On The Radar
The urban air mobility (UAM) industry is not short on bullish projections about anticipated demand for air taxi services provided by new eVTOL aircraft. But has anyone asked the as-yet unproven market’s prospective customers what they want?
Wisk—the joint venture by Boeing and Kitty Hawk that is developing the two-seat, fully autonomous Cora eVTOL model—recently did just that. Now the company has published its findings in a white paper called “Autonomous UAM: Taking Mobility to New Heights.” It's a bid to try to determine whether consumer sentiment backs up predictions such as Morgan Stanley's statement that the “UAM ecosystem” could be worth close to $1.5 trillion.
Hypothesis Group conducted the research for Wisk between August and November 2020. This involved 498 participants in initial one-hour interviews, followed by two-hour focus groups, and then an online survey for which data was collected over a month.
The study's participants came from the top 30 U.S. “designated market areas” and met the following criteria: aged 21-65 and currently employed with an annual income of more than $75,000; commute at least once a week for 30 or more minutes each way and using at least one form of transportation in the process; and taking one or more flights each year.
These criteria were relatively generic. However, Wisk’s survey also had other selection factors that might have skewed the collective mindset of the survey sample towards UAM. These factors were as follows: value technology solutions and be among the first to try new technology; have a positive attitude towards electric and autonomous vehicles; be open to [traveling in] autonomous planes and helicopters; have a non-negative economic mindset around the Covid-19 pandemic; and not be employed in a competitive or adjacent industry.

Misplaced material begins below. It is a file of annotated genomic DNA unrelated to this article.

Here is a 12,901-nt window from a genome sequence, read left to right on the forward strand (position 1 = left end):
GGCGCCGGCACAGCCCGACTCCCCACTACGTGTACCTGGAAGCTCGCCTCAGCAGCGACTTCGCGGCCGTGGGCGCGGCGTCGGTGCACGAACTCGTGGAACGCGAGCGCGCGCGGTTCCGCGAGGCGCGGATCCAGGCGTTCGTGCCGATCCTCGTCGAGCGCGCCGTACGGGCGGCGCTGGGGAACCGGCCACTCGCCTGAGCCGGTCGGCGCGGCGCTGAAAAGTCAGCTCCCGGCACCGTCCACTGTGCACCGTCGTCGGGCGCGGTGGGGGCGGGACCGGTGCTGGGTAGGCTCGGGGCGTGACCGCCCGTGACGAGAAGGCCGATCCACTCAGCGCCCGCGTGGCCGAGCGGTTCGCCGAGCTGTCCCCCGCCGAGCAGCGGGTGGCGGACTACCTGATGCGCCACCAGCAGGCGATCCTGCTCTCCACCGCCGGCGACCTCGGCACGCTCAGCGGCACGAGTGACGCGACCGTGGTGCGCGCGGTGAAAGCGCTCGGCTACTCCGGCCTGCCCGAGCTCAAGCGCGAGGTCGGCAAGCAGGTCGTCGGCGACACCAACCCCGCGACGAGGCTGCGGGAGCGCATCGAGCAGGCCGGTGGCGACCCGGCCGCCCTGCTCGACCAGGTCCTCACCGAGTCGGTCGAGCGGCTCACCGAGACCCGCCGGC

Among the first conclusions from the findings are that just over three-quarters of participants expect to resume regular commuting (post Covid) within 12 months. Looking ahead to this prospect, respondents identified their key “transportation pain points,” including unpredictable traffic, trips taking too much time, services unreliable, and the inability to either be productive or relax during trips.
Presented with flights in autonomous air taxis as an alternative to buses, trains, and private cars, fully 99 percent of respondents said they found that option appealing. Of these, 95 percent said they are likely to try these services.
The survey also asked people to indicate in more detail how they might use eVTOL taxis. The main use cases were as follows: traveling out of town for work (68 percent) or to meet friends (54 percent), traveling around town for work (60 percent) or to meet friends (45 percent), commuting to and from work (57 percent), personal appointments or obligations (40 percent), and running personal errands (36 percent).
Wisk has already made more than 1,500 test flights to develop the Cora and this week announced that it is preparing to conduct a “transport trial” of the eVTOL model in New Zealand during the second half of 2021. The company has not indicated when it hopes to begin commercial services with passengers, and the process for getting approved to operate autonomously will take longer than that for eVTOL aircraft that will be flown with pilots on board.